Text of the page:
Francis Masterton (1684-1718)

Francis Masterton (1684-1718)


The National Library of Scotland (NLS) holds a copy of a broadsheet entitled 'An Elegy on the much to be Lamented Death of Francis Masterton Apothecary'. It is listed as having a probable date of publication of 1721. He was clearly a much-loved and respected figure in 18th Century Edinburgh.


Francis Masterton was a member of the family of Mastertons that had their family seat at Parkmill near Alloa in Clackmannan. Francis Masterton (1684-1718), the son of Francis Masterton (1643-1719) sheriff-depute of Clackmannan and author of "Remarques", was an Apothecary Burgess in Edinburgh. He died on 14th July 1718, and his Testament Dative and Inventory, which confirms his profession, survives. This suggests that the Broadsheet may have been published at an earlier date than surmised in the NLS Archives.

A fuller genealogy of the notable and extended family of Francis Masterton can be found by clicking on his name.



On the much to be Lamented Death


Francis Masterton

Come thou my mournful Muse to his great Name,
Doubly inscribe that thence the purer Flame,
To Heaven so offered may more greatful rise,
The grosser parts be wood for the Sacrifice.
Doubles the grief that's in the Nation spread
Since he whom Edinburgh did Love is Dead
For every Tear that with our Eye's most shed,
Even on a Languishing a Sickly Bed,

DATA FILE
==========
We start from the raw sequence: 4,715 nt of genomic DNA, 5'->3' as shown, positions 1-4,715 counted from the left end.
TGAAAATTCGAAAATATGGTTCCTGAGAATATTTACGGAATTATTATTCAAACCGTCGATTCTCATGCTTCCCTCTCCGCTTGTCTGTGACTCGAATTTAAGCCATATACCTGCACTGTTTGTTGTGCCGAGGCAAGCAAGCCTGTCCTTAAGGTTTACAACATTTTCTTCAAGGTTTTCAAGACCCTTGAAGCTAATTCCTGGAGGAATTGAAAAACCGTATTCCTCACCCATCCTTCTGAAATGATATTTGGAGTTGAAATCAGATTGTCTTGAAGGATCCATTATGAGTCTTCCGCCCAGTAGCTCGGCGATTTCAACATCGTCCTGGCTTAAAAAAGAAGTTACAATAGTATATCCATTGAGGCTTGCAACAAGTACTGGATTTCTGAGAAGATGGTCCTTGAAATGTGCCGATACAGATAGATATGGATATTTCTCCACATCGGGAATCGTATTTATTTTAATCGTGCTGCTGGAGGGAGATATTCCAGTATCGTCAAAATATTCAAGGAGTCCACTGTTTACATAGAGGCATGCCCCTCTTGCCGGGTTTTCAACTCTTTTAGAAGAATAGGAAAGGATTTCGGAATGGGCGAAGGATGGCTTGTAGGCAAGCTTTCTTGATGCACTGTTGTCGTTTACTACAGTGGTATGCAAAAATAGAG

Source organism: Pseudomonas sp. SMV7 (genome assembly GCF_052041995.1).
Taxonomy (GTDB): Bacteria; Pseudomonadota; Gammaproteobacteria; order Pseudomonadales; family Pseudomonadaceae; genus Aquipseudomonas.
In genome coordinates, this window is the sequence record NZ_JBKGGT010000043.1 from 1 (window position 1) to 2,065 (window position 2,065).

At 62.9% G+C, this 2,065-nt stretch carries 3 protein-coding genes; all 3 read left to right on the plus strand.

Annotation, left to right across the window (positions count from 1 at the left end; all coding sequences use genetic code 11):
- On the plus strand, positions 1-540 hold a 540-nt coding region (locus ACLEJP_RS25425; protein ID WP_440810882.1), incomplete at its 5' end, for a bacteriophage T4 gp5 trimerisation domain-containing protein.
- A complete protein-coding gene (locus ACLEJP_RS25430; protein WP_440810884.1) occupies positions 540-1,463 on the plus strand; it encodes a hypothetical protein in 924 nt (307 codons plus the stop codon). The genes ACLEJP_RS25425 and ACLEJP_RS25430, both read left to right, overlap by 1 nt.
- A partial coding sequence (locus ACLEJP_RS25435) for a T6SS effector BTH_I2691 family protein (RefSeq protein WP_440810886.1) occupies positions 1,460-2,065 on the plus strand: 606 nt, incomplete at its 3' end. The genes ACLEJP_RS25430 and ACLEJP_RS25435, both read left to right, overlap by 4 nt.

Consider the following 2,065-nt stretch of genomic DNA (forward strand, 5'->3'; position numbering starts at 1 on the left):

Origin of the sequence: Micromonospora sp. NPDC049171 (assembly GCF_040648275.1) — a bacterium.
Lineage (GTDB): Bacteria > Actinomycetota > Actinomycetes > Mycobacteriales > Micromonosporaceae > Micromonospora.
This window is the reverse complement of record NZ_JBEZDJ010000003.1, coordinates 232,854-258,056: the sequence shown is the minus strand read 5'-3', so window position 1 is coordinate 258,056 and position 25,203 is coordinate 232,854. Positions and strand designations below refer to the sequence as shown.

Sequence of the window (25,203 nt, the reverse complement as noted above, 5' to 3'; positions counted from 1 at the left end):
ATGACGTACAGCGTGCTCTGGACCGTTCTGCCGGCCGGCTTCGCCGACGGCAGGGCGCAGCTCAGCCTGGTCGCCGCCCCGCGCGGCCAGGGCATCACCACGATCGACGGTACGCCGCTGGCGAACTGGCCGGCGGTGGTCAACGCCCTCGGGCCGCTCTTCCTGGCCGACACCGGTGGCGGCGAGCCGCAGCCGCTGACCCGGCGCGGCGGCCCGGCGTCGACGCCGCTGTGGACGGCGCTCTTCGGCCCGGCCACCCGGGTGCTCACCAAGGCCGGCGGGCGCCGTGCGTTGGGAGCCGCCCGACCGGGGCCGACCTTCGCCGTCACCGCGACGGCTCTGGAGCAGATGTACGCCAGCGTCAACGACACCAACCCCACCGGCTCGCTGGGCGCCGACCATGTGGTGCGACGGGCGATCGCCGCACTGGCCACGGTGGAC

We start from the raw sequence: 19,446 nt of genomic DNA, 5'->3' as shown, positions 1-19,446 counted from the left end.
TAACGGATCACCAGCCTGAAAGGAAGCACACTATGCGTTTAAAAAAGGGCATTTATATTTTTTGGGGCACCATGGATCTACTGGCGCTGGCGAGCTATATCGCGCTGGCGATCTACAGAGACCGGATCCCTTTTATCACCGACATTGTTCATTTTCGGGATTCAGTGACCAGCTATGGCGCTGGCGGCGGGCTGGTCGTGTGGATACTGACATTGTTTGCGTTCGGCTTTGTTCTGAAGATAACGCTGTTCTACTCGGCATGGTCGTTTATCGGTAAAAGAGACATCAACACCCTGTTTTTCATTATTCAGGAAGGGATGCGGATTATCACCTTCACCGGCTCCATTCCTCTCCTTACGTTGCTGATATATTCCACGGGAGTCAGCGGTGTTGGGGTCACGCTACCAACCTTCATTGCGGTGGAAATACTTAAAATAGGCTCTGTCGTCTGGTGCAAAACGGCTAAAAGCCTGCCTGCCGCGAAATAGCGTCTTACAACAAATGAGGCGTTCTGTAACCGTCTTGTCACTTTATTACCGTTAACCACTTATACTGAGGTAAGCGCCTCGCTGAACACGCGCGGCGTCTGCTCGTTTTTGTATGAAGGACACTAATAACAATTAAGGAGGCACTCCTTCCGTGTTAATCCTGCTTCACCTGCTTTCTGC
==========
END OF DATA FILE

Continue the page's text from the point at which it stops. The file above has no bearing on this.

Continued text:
They will into a Stream amongst us turn,
And every on will have just cause to mourn,
For who can cease to shed a thousand Tears,
Whilest he is dead and Edinburgh's loss appears,
Tho' in the grave or in the mounted Sky,
What ever Mansions doth his Dust Survie,
Still on our Hearts he shall for ever live,
We indispos'd he did always relive.
When bussie Cares did oft oppress our Mind
He was the only Comfort we did find,
In his good Medicines we found Repose,
For they with pleasant sweets did us Dispose,
But now he's gone Death's rapt him from our Sight
And cruely Rob'd us of our only Right,
He though no Surgeon yet did understand,
His Bussiness in what he took in Hand,
How Nimbly he his Patients did Survey,
Twice, Thrice and sometimes oftener in a Day.
To every one that call'd him he with Speed
Did run, to the Poor a helper in their need,
Who can unconquer'd Death withstand?
A furrowed brow old Age at Hand.
For Death a little after this we all must feel.
It's so Decreed by the Fatal wheel,
And all the numerous Ofspring of the Earth,
That always feed on her who gave them Birth,
Must every one it's birth it's Funeral,
The Womb and Tome being alike to all,
To Dust they must return their Breath resign,
Thus being Heavens highest great Design.

probable date published 1721
National Library of Scotland
Shelfmark: Ry.111.c. 36(110)